Is temperature rising?

Prior learning

A basic knowledge of averages would be useful. The ability to use Excel if computers are used, or the ability to draw line graphs from data.

Objectives

By the end of the lesson:

• Students will demonstrate that the temperatures in England are rising
• Students will produce a report to justify their findings using graphs and charts where necessary

Main Body

Look at the graphs. Discuss what the graphs might be showing. If each one is showing the same thing, what could they be? (Use negative axis to help – they show temperatures over a 10 year period)

What time of the year or where in the world might they be showing? Students to discuss:

• B – summer (July)
• C – winter (January)
• A and D are yearly averages

The Met Office has records of temperature in England. When do you think they started recording temperatures? (1659 is when they recorded a temperature for the country called the Central England Temperature (CET))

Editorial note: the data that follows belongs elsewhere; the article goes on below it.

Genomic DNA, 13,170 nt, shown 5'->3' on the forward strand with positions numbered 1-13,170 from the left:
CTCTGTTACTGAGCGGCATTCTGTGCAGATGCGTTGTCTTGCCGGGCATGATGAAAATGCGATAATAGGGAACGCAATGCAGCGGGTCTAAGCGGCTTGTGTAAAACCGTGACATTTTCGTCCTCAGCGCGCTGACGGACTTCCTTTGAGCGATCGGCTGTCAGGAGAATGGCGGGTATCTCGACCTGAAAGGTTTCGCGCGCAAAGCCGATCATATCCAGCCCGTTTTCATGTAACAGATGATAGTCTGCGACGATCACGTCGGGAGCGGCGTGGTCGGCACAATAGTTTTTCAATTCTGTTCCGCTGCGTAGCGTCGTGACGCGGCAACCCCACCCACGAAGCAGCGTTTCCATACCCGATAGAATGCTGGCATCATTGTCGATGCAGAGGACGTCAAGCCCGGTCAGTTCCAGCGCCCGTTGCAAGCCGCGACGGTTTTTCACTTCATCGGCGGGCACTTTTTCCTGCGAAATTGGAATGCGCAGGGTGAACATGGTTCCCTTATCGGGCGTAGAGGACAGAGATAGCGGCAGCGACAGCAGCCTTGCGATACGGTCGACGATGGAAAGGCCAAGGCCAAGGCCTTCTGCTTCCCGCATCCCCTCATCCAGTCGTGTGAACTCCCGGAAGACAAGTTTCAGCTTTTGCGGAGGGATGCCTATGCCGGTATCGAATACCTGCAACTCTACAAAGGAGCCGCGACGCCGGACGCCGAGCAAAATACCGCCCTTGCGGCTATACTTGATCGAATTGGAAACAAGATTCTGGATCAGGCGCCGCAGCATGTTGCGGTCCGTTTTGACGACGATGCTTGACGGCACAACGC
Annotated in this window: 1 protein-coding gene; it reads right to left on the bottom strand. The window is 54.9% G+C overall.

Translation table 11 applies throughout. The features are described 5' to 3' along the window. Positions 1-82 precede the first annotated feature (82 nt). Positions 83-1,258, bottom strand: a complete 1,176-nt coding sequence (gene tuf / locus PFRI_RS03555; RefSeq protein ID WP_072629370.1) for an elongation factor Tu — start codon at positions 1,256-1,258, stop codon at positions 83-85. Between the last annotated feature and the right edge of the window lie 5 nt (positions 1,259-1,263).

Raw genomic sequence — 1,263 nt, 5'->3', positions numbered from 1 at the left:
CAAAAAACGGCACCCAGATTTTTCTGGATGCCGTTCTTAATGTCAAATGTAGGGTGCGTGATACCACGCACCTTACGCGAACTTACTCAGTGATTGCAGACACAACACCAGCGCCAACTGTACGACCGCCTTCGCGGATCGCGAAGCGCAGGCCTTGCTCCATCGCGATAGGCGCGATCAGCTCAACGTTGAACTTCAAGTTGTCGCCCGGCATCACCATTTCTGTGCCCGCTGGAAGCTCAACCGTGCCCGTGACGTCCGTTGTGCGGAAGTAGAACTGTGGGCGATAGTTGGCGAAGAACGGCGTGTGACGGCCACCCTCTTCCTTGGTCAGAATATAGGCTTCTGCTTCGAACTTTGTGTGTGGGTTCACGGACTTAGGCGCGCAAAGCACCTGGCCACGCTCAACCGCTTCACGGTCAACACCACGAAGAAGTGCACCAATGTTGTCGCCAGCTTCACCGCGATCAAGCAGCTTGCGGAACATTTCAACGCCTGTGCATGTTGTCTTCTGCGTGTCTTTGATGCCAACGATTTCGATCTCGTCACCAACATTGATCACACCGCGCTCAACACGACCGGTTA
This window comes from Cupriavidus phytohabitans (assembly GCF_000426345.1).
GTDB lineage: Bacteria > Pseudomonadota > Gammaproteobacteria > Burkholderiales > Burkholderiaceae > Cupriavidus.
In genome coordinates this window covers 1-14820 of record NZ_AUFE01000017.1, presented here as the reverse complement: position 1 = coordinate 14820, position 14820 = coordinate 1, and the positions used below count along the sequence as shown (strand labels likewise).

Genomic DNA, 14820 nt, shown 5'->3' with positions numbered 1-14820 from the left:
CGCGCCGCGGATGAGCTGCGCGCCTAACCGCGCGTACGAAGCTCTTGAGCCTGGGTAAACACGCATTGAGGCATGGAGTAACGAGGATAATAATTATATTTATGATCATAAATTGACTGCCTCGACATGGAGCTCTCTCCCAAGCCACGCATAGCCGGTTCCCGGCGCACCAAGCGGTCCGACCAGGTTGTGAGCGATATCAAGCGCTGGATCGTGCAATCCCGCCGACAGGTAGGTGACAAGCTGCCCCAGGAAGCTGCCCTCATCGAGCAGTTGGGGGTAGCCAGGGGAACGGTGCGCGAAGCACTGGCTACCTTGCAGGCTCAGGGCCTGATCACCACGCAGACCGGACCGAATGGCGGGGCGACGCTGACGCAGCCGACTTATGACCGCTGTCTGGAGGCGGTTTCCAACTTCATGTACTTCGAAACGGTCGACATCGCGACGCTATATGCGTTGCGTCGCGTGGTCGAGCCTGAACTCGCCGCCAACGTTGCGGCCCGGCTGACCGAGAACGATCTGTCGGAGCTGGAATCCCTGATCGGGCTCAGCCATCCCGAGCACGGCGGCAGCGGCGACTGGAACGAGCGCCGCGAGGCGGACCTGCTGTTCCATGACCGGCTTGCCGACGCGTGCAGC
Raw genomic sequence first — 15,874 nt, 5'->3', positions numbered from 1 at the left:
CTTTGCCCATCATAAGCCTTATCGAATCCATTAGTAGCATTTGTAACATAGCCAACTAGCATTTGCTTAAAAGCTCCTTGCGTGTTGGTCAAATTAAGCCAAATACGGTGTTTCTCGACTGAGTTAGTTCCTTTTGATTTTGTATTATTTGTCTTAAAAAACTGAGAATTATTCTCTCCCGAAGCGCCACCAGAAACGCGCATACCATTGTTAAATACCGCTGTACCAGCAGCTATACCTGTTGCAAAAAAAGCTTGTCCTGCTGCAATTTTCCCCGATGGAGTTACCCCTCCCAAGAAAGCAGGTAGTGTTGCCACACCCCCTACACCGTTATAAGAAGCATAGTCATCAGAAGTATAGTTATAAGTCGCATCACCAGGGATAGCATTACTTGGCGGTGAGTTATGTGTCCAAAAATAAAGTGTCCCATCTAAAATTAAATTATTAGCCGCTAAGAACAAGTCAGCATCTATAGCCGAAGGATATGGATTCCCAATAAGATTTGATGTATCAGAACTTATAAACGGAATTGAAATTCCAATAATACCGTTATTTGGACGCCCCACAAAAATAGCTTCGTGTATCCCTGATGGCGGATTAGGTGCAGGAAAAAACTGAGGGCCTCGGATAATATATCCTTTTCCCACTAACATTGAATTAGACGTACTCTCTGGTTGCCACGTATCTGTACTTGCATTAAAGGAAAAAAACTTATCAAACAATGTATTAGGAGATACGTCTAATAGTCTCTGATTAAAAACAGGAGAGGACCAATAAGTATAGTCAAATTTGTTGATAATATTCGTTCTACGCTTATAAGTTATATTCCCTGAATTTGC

Discuss differences between earlier recordings and 1671 then 1699 (reading become more accurate so decimals were used). From the graphs that you have looked at over four different 10 year periods can you tell if temperatures are rising? (No)

Look at the worksheet. Here is a sample of temperatures from one 10 year period. Assign each pair/group to draw the graph for an individual month’s temperatures over the 10 years (x-axis is year, y-axis is temperature).

Once graphs are drawn encourage pupils to think about the questions at the bottom of the page.

Plenary

Discuss results of graphs and questions.

Lesson resources

Central England Temperatures

These monthly mean temperatures are representative of a roughly triangular area of the United Kingdom enclosed by Lancashire, London and Bristol. The monthly series, which begins in 1659, is the longest available instrumental record of temperatures in the world. Live data of Central England Temperatures are available here.

Is temperature rising graphs.

Is temperature rising worksheet.

Web page reproduced with the kind permission of the Met Office.